July 5th, 2007



Location: 21, rue Bonaparte, 6th arr., Paris
Location: Burlington Arcade, Piccadilly, London
Other locations as well.

In Paris, the first time we stopped by Ladurée was for shopping. I bought chocolate croissants for breakfast the next day, two sample macarons, and dessert for dinner double0hilly's place that night. The desserts were good, the chocolate croissants exemplary, but the macarons blew me away.

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It was good enough that we went back again for lunch my last day there. I came back to England laden with croissants, caramel, and a box of sumptuous mini-macarons, all in vivid flavors. Those, and the innovative variants I brought back from Pierre Hermé inspired me to try Paul's macarons. Alas, those are pale reflections of the glory which were the ones I'd bought from the best purveyors in France.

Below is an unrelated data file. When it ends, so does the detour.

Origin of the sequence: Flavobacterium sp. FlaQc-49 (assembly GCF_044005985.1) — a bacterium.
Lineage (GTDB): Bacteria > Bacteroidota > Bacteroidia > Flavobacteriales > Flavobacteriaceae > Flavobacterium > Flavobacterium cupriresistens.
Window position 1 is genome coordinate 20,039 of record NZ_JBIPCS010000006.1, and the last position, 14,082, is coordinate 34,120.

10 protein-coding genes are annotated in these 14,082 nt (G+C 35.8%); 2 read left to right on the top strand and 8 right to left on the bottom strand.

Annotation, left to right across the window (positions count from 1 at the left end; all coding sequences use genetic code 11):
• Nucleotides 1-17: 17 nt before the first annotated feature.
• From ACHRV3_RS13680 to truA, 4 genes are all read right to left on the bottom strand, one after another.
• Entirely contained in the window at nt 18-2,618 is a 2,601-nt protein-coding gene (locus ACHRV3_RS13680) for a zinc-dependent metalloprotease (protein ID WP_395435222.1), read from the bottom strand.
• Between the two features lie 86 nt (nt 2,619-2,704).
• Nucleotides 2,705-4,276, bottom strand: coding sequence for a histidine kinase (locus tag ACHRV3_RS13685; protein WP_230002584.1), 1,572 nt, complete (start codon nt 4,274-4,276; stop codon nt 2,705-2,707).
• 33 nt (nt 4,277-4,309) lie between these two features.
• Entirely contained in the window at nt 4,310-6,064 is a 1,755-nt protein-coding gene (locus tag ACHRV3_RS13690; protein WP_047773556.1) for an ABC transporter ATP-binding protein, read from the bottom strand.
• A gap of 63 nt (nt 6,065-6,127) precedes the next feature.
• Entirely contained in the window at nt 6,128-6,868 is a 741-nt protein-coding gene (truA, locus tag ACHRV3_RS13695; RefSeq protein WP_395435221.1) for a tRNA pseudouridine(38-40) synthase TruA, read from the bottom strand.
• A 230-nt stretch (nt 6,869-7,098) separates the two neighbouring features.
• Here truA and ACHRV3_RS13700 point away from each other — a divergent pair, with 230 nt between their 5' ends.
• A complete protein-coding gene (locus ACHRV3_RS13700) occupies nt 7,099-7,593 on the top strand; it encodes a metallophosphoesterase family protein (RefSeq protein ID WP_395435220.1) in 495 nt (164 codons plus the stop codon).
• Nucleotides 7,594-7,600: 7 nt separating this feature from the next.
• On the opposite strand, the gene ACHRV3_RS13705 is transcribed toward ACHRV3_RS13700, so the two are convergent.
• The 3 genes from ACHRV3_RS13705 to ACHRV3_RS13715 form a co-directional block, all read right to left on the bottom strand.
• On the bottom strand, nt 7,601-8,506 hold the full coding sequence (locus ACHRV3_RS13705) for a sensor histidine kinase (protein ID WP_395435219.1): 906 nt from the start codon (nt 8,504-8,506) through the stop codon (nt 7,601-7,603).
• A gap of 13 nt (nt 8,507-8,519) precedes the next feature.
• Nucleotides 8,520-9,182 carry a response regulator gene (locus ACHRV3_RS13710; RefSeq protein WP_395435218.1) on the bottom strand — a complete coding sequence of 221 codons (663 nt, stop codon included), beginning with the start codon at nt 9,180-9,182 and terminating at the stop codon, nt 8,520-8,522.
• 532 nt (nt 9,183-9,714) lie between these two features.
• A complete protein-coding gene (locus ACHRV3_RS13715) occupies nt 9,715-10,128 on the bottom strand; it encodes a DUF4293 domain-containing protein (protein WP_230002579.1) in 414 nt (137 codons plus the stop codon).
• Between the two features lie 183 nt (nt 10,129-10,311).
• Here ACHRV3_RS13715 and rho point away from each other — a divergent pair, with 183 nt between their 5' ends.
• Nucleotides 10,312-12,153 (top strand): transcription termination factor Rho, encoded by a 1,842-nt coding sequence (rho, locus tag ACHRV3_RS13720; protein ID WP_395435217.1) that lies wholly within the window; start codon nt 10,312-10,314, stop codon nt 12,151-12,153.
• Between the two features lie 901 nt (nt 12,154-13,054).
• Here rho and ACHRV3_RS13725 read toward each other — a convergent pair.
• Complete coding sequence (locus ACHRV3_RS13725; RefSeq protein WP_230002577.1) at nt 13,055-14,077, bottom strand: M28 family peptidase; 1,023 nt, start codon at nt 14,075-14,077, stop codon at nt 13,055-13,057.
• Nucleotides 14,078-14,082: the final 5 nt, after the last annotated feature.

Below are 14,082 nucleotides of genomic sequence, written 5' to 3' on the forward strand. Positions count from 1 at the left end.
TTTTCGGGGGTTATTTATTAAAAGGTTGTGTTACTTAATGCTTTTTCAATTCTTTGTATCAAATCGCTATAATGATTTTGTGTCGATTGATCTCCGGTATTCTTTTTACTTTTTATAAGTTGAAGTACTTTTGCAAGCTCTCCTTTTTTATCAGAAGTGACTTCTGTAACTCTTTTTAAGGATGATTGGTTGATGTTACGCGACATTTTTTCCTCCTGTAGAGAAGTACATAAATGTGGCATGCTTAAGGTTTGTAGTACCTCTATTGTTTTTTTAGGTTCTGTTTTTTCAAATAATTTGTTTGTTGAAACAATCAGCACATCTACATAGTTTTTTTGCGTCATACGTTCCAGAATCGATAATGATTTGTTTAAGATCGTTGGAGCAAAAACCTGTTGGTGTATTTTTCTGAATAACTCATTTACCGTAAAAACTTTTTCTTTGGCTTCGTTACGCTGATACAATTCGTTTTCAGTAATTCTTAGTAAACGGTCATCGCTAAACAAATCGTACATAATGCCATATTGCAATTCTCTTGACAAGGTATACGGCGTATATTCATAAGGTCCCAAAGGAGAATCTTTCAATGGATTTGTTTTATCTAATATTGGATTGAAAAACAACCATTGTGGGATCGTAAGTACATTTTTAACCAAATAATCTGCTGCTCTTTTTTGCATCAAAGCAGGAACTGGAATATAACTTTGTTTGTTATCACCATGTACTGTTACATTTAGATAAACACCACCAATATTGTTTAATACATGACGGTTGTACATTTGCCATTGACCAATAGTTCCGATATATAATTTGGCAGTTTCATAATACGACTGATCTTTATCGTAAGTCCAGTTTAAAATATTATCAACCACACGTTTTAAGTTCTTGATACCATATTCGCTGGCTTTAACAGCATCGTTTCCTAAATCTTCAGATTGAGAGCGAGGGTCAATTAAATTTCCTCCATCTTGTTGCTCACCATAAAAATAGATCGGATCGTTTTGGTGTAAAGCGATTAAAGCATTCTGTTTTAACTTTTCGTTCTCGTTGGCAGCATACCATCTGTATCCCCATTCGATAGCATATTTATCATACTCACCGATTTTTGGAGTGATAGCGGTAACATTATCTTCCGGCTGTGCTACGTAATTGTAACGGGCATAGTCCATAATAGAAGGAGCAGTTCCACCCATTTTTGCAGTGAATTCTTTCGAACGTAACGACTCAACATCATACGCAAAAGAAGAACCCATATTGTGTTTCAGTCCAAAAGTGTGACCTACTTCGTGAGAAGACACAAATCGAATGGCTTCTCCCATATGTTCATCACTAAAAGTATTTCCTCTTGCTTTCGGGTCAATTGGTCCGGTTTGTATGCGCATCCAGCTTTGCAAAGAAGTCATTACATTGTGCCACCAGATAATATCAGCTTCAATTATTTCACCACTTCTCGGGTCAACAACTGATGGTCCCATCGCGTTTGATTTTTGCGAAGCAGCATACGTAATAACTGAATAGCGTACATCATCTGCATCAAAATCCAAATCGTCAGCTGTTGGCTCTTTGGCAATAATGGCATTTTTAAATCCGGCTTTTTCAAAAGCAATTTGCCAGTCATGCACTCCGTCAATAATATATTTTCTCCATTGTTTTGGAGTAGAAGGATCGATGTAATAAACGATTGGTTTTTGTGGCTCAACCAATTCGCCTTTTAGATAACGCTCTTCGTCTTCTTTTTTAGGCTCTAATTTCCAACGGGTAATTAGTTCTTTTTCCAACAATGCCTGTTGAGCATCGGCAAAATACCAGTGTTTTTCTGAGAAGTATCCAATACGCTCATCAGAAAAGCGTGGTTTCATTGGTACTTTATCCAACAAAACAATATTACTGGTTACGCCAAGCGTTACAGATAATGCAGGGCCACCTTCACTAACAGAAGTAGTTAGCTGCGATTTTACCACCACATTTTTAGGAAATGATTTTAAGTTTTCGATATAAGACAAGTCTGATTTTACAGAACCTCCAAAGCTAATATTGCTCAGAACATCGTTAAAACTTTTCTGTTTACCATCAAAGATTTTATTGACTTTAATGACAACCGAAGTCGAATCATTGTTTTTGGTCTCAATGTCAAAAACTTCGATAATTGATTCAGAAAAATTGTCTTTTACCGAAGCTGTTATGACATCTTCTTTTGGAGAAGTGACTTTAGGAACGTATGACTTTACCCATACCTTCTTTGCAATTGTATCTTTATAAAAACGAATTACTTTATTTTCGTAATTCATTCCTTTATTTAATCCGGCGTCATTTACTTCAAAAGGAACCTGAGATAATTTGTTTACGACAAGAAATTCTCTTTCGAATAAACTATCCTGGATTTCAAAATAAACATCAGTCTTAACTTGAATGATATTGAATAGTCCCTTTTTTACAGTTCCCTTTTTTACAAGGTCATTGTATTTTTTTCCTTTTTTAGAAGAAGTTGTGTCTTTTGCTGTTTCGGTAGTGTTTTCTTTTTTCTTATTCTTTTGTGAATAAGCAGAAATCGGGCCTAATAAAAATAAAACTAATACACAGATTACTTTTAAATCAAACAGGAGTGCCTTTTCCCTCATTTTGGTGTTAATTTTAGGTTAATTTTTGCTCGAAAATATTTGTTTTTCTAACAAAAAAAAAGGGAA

Ladurée opened its first English branch in Harrods a year-or-so ago. It's a tea room with a menu very similar to its Parisian one. I haven't been yet, but heard the siren call of its second London branch which opened just a few weeks ago in the Burlington Arcade off of Piccadilly. Expecting a similar menu, I invited aca along to join me for lunch there.

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I could resist the prospect of more mini-macarons, however, and, after negotiating the shop's cramped confines, came home with a dozen. Caramel, pistachio, chocolate, lemon, raspberry: I think they may be just as phenomenal here, if pricier. Each is a cloud of flavor, soft, light, and rich.

* The Ispahan was created by Pierre Hermé when he worked for Ladurée and before he branched out to found his own patisseries. It consists of a pair of rose-flavored macarons with fresh raspberries, lychee, and cream sandwiched between them. Pierre Hermé does a variety of other variants with the Ispahan flavor set. If you're ever in Paris, please bring me back a box of the Ispahan fruit jellies!
** Not to be confused with Italian brioche, i.e. jam-filled croissants.